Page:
Wallace Earle Stegner (February 18, 1909 – April 13, 1993) was an American novelist, short story writer, environmentalist, and historian, often called "The Dean of Western Writers." He won the Pulitzer Prize in 1972 and the U.S. National Book Award in 1977. (Click here for full Wikipedia article)
Wisdom... is knowing what you have to accept.
Be proud of every scar on your heart, each one holds a lifetime’s worth of lessons.
Home is a notion that only nations of the homeless fully appreciate and only the uprooted comprehend.
Homesickness is a great teacher.
Talent can't be taught, but it can be awakened.
I am terribly glad to be alive; and when I have wit enough to think about it, terribly proud to be a man and an American, with all the rights and privileges that those words connote; and most of all I am humble before the responsibilities that are also mine. For no right comes without a responsibility, and being born luckier than most of the world's millions, I am also born more obligated.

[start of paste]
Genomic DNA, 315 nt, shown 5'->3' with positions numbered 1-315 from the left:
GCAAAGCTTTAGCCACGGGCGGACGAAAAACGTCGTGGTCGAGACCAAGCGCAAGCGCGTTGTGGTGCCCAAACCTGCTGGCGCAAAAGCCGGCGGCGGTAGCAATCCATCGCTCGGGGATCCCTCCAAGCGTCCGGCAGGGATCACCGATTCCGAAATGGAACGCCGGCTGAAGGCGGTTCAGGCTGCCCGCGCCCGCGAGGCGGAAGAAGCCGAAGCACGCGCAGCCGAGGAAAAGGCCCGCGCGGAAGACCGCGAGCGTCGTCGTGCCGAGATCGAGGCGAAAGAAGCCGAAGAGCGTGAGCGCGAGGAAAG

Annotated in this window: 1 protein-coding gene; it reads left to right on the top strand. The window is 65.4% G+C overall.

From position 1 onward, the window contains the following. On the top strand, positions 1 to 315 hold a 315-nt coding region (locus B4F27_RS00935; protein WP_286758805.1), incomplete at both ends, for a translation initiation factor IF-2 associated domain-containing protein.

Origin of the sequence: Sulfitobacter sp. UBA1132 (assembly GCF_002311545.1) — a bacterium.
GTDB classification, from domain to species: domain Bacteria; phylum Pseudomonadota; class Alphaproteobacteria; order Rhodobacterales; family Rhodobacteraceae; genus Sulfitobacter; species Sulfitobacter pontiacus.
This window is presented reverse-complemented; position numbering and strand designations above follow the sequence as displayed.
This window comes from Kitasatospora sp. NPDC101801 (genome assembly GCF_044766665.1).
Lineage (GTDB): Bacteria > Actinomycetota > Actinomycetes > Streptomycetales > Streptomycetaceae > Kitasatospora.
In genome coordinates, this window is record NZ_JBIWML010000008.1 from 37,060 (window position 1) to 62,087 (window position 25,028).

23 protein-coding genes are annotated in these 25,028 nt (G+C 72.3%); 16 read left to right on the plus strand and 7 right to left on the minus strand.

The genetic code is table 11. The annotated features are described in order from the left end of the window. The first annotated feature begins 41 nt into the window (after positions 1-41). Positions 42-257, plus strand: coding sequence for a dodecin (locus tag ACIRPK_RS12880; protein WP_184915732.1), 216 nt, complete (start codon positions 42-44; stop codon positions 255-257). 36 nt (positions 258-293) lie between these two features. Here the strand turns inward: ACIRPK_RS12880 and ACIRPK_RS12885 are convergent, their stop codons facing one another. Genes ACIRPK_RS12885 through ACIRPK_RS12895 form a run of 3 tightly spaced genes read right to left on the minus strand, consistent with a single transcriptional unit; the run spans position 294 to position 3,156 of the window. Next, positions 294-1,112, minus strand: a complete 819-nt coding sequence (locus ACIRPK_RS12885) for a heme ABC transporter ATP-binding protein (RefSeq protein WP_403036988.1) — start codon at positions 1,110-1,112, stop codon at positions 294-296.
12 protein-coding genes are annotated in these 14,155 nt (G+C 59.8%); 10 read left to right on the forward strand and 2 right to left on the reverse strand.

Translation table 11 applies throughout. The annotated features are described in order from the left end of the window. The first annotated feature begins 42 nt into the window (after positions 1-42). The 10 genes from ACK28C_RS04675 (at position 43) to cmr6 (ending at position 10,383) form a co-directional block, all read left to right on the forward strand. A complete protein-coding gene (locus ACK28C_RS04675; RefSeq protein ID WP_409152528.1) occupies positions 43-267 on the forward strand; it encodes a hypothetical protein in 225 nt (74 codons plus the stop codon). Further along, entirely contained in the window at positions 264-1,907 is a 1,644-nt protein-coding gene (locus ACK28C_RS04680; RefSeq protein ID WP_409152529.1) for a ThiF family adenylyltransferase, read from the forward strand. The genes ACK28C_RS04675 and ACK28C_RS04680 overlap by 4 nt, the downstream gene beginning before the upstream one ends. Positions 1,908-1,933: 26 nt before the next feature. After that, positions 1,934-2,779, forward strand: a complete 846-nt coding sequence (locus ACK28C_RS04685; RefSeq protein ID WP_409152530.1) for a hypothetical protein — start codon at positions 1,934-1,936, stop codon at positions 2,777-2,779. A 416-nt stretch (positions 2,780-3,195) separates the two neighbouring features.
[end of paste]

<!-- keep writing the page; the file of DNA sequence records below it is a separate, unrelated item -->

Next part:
Most things break, including hearts. The lessons of life amount not to wisdom, but to scar tissue and callus.
Friendship is a relationship that has no formal shape, there are no rules or obligations or bonds as in marriage or the family, it is held together by neither law nor property nor blood, there is no glue in it but mutual liking. It is therefore rare.
wherever you find the greatest good, you will find the greatest evil, because evil loves paradise as much as good.
The brook would lose its song if we removed the rocks.
It is love and friendship, the sanctity and celebration of our relationships, that not only support a good life, but create one.
Through friendships, we spark and inspire one another's ambitions.
A teacher enlarges people in all sorts of ways besides just his subject matter.
It has never been man’s gift to make wildernesses. But he can make deserts, and has.
There is a sense in which we are all each other's consequences.